In an unprecedented move in May of 2011, the Sierra Leone Police
submitted itself to an extensive diagnostic analysis. Looking inwards, ad asking, what do we look
like to the ordinary citizen? It was a
defining moment in the history of the force. A point at which Police leadership recognised
that they were not going to like all the results they received, but they were
going to have to work at changing – and that took a lot of courage.
The public sector in Sierra Leone is much like the public sector in
the rest of the sub region. Its
generally less efficient, offers less accountability and practices less customer
orientation than the private sector. Measurements are rare, indicators even
rarer. So what did the Inspector
General, Francis Munu, think he was going to achieve with his top team when
they approved the diagnostic study which would eventually lead to wide ranging
reforms in Human Resources Strategy and Execution within the force?
‘This has been a burning issue on my mind, since when I was the
Director in charge of Human Resources.
How do we ensure performance?’.
At the ceremony marking the end of his predecessor’s term, IG Munu said ‘…to attract investors in to the country
who can contribute to the socio economic development of the country…’ we
need an vibrant and effective police force, which can practice modern policing
systems and ensure national security promotes the health, safety and security
of the ordinary sierra Leonean.
Sometimes, you don’t know what you don’t
Through the diagnostic review carried
out by Ascendant and Company (www.ascendantandcompany.com)
and funded in the main by the German International Corporation (GiZ), the SLP
discovered a few things they didn’t previously know. Their strengths are still their strengths – a
loyal and committed work force, doing a difficult job in extremely challenging
circumstances. Their weakneses are also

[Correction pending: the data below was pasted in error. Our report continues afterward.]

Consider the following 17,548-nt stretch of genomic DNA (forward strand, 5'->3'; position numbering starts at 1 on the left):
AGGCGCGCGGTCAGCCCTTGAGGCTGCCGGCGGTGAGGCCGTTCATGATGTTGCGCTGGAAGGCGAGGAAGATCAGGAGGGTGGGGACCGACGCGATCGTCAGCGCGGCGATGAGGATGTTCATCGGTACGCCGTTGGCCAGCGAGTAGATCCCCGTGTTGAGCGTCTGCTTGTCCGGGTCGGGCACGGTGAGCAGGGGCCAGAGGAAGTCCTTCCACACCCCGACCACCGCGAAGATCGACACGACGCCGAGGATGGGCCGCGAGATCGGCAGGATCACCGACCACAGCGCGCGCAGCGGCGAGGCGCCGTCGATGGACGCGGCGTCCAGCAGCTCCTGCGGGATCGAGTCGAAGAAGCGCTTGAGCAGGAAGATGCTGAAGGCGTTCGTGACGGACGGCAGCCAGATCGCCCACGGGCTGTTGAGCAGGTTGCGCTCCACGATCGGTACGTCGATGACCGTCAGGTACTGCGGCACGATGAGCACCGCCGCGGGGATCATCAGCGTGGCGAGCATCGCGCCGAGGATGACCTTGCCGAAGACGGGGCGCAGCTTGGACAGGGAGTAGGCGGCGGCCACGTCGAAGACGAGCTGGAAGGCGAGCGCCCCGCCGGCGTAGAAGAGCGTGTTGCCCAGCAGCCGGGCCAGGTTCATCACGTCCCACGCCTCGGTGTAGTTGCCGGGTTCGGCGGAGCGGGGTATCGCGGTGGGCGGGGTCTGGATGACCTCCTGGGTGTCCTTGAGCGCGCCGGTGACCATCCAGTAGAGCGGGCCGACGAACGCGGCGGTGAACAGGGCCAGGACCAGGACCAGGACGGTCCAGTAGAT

deep. They are not insurmountable. Relationships between the force need to be
better developed, as well as relationships with Police leadership. Budget management can be a challenge especially
when the force depends on insufficient allocations from central government. Consequently, the mastering of certain new
competencies can only happen through actual practice, which is why the
Performance Management System is emphasizing mentoring.
It is also imperative that SLP
recognises that leadership needs middle management who they can trust to
delegate important work to, including budget and facilities management.
It is what it is. All stakeholders are learning and so is the
SLP. All stakeholder must continuously
be learning. Therefore we will all always
need to improve. SLP will always show
strength in some areas, competency in others, and a need to improve in others.
For the nation’s police executive management, there is a willingness
to professionalize the police force, training troops and equipping them with
relevant skills. The government of
Sierra Leone itself has embarked on an exceptional security sector
transformation, as a result of which the military and police have enjoyed much
Public perception of the police remains poor, despite the amount of
effort being put into reforms. Therefore
one key thrist of the reforms programs is to translate the significant effort
being put into police performance improvement to improvements with
stakeholders. The ordinary citizen might
then see the difference and have a different experience with the police.
In September 2013, the Inspector General in conjunction with the
Access To Justice Program (funded by the United Kingdom AID) will relaunch its
comprehensive performance management program.
This puts the Sierra Leone Police in the forefront of Public Sector
Reform in the country as SLP provides a significant example for other
government departments to emulate.